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Can a Germanium Transistor Be Replaced With a Silicium One?

04/30/2014 6:39 PM

Respected engineers,

I am facing a problem (again ) and seeking for an answer "How a germanium transistor can be replaced with a silicon one"? I have provided a vintage Swedish Army power generator with a burned AVR. I LOVE the way it's build and wish to repair it BUT it is too complicated (expensive) to provide 2N174A, the vintage germanium transistor, the heart of the avr. Even if I provide one, it is question how soon I might need another one (knowing me ). Here are some photos and I would really like to hear any opinion about the way of replacing old type germanium transistors with a more easy to find, silicon ones.

The generator has an option for a manual adjustment of the excitement that works fine. It produces both 12V DC and 220V AC if adjusted by a reostat. That bypasses the avr and make the unit usable. The automatic adjustment (needed for bigger power loads) does not work due the fried transistor.

Could anyone suggest what to do to "swap" the germanium transistor with a similar 150W silicon one.

(all catalog replacements are also germanium ones hard to find)

best regards

Mishel

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#1

Re: Can a germanium transistor be replaced with a silicium one?

04/30/2014 7:47 PM

My second Google hit was rfparts.com and they have them in stock for $9.95. That would seem like the easiest way to go.

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#2

Re: Can a germanium transistor be replaced with a silicium one?

04/30/2014 8:05 PM

Substituting transistors is not that straightforward, even catalog substitutes are not guaranteed to work in all cases, it depends on what is exactly doing in the circuit (switches, amplifies linearly, has to match with something, etc). But with some gain tweaking, a TO-3 like MJ15004 should work in your case, assuming it's used to control exciter current, if everything else in the circuit is verified OK. Type "germanium" should not be critical since the MJ has relatively low saturation voltage even for chopper use and as a newer design and higher power, should be more robust. S.M.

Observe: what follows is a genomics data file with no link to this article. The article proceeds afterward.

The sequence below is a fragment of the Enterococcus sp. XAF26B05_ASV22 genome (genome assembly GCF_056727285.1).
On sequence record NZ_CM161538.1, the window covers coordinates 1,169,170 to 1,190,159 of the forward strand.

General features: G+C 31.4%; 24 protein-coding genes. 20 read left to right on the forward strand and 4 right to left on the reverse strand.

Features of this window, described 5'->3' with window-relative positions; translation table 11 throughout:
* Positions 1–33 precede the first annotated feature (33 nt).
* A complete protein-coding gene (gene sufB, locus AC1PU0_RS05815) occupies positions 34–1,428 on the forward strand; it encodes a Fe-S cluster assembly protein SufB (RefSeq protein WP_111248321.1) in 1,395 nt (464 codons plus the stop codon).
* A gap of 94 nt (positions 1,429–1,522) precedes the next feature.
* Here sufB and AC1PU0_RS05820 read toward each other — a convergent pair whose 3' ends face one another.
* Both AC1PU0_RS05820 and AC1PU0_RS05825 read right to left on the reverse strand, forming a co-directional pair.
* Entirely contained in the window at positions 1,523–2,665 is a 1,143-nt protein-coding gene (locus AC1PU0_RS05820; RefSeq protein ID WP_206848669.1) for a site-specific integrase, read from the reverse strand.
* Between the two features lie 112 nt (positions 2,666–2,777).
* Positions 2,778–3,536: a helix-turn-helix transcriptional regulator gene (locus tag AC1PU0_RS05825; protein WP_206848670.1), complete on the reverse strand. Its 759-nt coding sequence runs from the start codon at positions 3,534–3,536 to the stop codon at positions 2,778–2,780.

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#20
In reply to #2

Re: Can a germanium transistor be replaced with a silicium one?

05/06/2014 4:37 PM

The MJ15004 works fine!! I've done some drilling and soldering at the module and checked the generator today with the altered AVR. It gives steady 220 VAC, no problems at all. Tested only with a grinder and a drill (approximately 1KW each).

I will check it again with a more demanding load during the week and inform about the results. I intend to hook the welder and see if it works.

thank you all for helping me

Mishel

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#21
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Re: Can a germanium transistor be replaced with a silicium one?

05/06/2014 7:25 PM

Hold your horses. MJ works as I expected but look now. If you apply a load that the generator can't keep up with, the motor rev will dip and so will the output voltage. The AVR will increase exciting current to compensate for lower voltage and if it goes over its current or dissipation limits, puf, there goes your power transistor. The idea is to not allow the transistor to get into that area even at the worst case scenario. A good approach is to measure the exciting current at normal conditions (I believe it will be less than 5A) and use an appropriate external power resistor in series with the exciter coil to limit both the power dissipated by the transistor at normal conditions and the maximum current it can send to the exciter coil when gen is overloaded to less than double the normal current. S.M.

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#22
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Re: Can a germanium transistor be replaced with a silicium one?

05/06/2014 8:02 PM

SM,

Good point. Usually the AVR circuitry limits the drive so that there is a point called the "Ceiling Voltage" beyond which the current in the field won't go any higher, but with all the part substitutions that point may have shifted. I suspect those wirewound power resistors may also play a part in that as well, and it's not the power transistor that's at risk, it's the field and stator windings plus all the iron that needs the protection from the excess heating from overexcitation. Poor power factor loads like some welding machines can wreak havoc on small generator sets like this one.